Majority of Perak voters want fresh elections, poll shows

Friday, February 5, 2010
By The Malaysian Insider
KUALA LUMPUR, Feb 5 — Nearly three in four voters, or 74 per cent, feel that fresh state elections remain the best way to resolve the political crisis in Perak, a new poll conducted on the eve of the first anniversary of Barisan Nasional’s controversial takeover of the government shows.
The independent Merdeka Center survey of 805 registered voters also shows that Mentri Besar Datuk Seri Dr Zambry Abdul Kadir and Pakatan Rakyat’s Datuk Seri Nizar Jamaluddin, the man he replaced, are neck-and-neck in their respective approval ratings.
Zambry’s state-wide approval rating is 43 per cent and is drawn largely from the Malay, and one-half of the ethnic Indian electorate.
Nizar has an approval rating of 46 per cent which is drawn largely from a majority of Chinese, one-half of ethnic Indians and a little over one-third of the Malay electorate.
The Merdeka Center, which has been conducting regular polls since Election 2008, had recently polled the 805 voters who were drawn from large majorities of each ethnic group, and almost equally divided between rural and urban areas.
They were asked their views on the direction of the state, its current economic conditions, their views on government leaders, and the changes that they have seen since the Barisan Nasional takeover in February 2009.

The poll shows that the sentiment favouring fresh polls is detected in all ethnic groups.
“More importantly, 65 per cent of the respondents, comprising large majorities from each ethnic group feel that the Perak political issue remains relevant today, one year since the events took place,” Merdeka Center said in a summary of the poll results obtained by The Malaysian Insider.
When asked about the impact of BN’s takeover on a number of factors ranging from the state economy to the performance of the state bureaucracy, less than 40 per cent of the respondents felt that it has had a positive impact.
Notably, only 45 per cent of Malay voters agreed that the takeover had improved the political position of the community in the state as opposed to 15 per cent who felt that things remained unchanged, and 28 per cent who felt that things had worsened.
Asked to choose between giving the economy a priority or ensuring that the government was democratically elected, 60 per cent of the respondents — including 58 per cent of Malays — felt that democratic elections were more important.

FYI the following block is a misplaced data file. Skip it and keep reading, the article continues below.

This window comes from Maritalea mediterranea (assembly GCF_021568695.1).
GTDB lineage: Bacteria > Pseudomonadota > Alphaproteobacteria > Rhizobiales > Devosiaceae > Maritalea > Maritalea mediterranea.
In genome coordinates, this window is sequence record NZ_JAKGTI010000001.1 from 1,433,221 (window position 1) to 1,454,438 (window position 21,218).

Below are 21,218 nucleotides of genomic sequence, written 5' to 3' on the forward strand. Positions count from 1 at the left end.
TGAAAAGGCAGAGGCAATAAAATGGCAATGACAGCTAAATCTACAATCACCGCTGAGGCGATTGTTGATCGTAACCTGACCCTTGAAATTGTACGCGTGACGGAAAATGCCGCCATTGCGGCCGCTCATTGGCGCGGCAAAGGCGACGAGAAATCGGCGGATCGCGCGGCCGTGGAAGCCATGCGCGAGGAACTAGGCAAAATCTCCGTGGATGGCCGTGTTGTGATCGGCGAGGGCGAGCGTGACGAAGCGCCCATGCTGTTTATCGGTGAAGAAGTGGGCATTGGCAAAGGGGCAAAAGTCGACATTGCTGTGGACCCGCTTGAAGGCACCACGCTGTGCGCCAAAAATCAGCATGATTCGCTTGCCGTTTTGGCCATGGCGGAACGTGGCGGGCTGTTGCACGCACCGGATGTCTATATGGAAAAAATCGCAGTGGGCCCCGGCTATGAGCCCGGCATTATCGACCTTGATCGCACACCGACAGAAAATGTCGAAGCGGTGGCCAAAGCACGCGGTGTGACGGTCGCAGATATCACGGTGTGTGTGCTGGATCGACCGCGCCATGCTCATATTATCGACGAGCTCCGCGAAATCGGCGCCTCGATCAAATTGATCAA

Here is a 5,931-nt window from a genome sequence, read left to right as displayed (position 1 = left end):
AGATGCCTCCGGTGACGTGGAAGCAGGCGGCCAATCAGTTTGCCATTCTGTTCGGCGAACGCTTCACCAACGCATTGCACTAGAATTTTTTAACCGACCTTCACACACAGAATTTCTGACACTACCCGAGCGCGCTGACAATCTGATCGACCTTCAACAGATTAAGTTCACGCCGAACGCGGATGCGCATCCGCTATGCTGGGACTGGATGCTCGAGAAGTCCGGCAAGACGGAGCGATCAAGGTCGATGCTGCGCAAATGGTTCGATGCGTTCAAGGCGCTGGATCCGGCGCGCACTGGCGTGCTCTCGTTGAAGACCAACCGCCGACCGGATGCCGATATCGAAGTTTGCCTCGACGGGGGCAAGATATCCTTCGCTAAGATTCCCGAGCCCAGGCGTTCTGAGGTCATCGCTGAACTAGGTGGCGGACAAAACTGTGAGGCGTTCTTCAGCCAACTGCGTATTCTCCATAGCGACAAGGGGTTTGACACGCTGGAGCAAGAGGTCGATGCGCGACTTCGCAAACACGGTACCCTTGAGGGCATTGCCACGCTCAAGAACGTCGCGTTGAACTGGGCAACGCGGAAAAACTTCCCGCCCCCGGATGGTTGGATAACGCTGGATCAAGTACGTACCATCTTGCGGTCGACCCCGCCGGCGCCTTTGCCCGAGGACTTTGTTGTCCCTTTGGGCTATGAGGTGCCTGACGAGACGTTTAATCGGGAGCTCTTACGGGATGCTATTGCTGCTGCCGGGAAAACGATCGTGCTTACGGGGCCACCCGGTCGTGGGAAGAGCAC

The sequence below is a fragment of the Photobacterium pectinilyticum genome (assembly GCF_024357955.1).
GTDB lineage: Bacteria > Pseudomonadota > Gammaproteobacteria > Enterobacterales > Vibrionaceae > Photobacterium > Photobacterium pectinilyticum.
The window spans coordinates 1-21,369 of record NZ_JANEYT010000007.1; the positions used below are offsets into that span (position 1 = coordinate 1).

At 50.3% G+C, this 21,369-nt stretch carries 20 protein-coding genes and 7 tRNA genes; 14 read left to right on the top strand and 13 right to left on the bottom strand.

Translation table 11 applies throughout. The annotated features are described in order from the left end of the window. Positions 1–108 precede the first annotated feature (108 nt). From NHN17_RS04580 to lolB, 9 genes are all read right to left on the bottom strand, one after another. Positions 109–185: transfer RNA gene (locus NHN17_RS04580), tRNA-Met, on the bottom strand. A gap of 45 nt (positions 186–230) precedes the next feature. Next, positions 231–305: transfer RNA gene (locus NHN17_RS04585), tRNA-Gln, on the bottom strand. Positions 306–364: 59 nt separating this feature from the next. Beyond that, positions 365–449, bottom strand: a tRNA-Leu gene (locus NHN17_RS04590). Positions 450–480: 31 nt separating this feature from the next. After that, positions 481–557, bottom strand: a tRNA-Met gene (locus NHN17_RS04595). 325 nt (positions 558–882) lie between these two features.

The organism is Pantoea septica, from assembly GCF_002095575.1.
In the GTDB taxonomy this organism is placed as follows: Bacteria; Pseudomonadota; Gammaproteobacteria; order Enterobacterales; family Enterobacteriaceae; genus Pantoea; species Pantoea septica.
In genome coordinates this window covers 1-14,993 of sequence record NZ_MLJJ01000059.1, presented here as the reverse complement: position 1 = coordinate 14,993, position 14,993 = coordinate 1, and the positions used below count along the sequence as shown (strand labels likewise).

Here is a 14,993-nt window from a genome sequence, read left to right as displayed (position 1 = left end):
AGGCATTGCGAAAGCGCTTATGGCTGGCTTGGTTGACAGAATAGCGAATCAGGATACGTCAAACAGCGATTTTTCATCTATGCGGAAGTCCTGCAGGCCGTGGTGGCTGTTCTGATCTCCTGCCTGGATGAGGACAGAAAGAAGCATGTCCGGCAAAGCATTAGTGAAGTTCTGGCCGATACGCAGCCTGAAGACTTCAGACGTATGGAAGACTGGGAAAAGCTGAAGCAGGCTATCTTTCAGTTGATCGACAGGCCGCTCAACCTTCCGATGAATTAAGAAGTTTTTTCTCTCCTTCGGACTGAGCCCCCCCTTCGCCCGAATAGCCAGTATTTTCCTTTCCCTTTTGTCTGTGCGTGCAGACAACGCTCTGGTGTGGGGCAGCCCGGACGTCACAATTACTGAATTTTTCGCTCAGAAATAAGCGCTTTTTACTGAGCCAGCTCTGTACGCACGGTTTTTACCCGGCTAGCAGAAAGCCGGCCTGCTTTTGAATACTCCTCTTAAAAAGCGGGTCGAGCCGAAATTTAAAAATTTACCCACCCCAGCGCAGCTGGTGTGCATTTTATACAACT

The Merdeka Center poll appears to confirm anecdotal evidence given by political leaders in the state that Zambry and BN has regained some support from among Malays and Indians in the state but the large Chinese community are still largely backing PR and Nizar.
Datuk Seri Zambry Abd Kadir had told The Malaysian Insider earlier this week that he was confident Umno could take 34 seats in the next elections.
The Pangkor assemblyman will know on Feb 9 if he remains Mentri Besar when the Federal Court decides the legality of his appointment after his BN toppled the PR government a year ago.
PR Mentri Besar Nizar’s government collapsed when two PKR state assemblymen joined a DAP lawmaker to turn independent to support the BN to control 31 seats in the 59-seat state assembly.
While Zambry appears to still have his work cut out in winning over Perak voters, he can, however, take heart in the poll results which showed that the number of people saying that the state was moving in the right direction has marginally increased from April 2009, from 31 per cent to 38 per cent.
However, a total of 44 per cent of voters surveyed still felt the state was moving in the wrong direction.
There was a marked difference in response along ethnic lines when voters were asked if they thought the state was moving in the right direction.
A total of 57 per cent of Malay respondents and 48 per cent of Indians but only 12 per cent of Chinese respondents believed that the state was headed in the right direction.
The Merdeka Center also noted that voter sentiments relating to the economy remains mixed and ethnically polarised.
Overall, only 42 per cent of Perak voters surveyed said that present economic conditions were favorable.
With respect to the future, voters are again split with 42 per cent optimistic about the economy while 43 per cent were not.
The survey found that while 60 per cent of Malay respondents were confident with the economic management of the state, only 19 per cent of ethnic Chinese respondents said that they were confident.

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